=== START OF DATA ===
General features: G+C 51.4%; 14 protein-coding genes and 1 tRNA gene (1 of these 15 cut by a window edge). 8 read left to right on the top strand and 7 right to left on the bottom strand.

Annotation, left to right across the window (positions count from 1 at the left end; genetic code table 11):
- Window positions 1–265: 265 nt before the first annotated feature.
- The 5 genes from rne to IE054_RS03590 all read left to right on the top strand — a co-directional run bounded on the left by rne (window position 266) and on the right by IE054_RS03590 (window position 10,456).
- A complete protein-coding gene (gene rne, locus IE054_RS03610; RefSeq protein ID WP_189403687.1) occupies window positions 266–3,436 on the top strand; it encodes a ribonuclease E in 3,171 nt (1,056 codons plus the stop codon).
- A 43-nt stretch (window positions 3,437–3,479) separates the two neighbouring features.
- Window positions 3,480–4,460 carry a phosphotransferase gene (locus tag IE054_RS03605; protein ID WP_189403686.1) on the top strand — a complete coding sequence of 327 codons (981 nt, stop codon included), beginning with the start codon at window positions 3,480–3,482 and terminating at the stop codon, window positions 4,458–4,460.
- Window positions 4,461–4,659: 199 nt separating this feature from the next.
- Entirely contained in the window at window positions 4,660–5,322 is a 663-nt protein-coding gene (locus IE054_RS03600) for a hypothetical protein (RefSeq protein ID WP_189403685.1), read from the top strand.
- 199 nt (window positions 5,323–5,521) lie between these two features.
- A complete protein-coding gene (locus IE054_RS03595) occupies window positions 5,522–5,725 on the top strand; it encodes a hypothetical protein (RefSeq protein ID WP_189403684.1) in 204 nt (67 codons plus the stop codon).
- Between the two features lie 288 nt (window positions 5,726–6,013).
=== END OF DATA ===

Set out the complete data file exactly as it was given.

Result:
General features: G+C 51.4%; 14 protein-coding genes and 1 tRNA gene (1 of these 15 cut by a window edge). 8 read left to right on the top strand and 7 right to left on the bottom strand.

Annotation, left to right across the window (positions count from 1 at the left end; genetic code table 11):
- Window positions 1–265: 265 nt before the first annotated feature.
- The 5 genes from rne to IE054_RS03590 all read left to right on the top strand — a co-directional run bounded on the left by rne (window position 266) and on the right by IE054_RS03590 (window position 10,456).
- A complete protein-coding gene (gene rne, locus IE054_RS03610; RefSeq protein ID WP_189403687.1) occupies window positions 266–3,436 on the top strand; it encodes a ribonuclease E in 3,171 nt (1,056 codons plus the stop codon).
- A 43-nt stretch (window positions 3,437–3,479) separates the two neighbouring features.
- Window positions 3,480–4,460 carry a phosphotransferase gene (locus tag IE054_RS03605; protein ID WP_189403686.1) on the top strand — a complete coding sequence of 327 codons (981 nt, stop codon included), beginning with the start codon at window positions 3,480–3,482 and terminating at the stop codon, window positions 4,458–4,460.
- Window positions 4,461–4,659: 199 nt separating this feature from the next.
- Entirely contained in the window at window positions 4,660–5,322 is a 663-nt protein-coding gene (locus IE054_RS03600) for a hypothetical protein (RefSeq protein ID WP_189403685.1), read from the top strand.
- 199 nt (window positions 5,323–5,521) lie between these two features.
- A complete protein-coding gene (locus IE054_RS03595) occupies window positions 5,522–5,725 on the top strand; it encodes a hypothetical protein (RefSeq protein ID WP_189403684.1) in 204 nt (67 codons plus the stop codon).
- Between the two features lie 288 nt (window positions 5,726–6,013).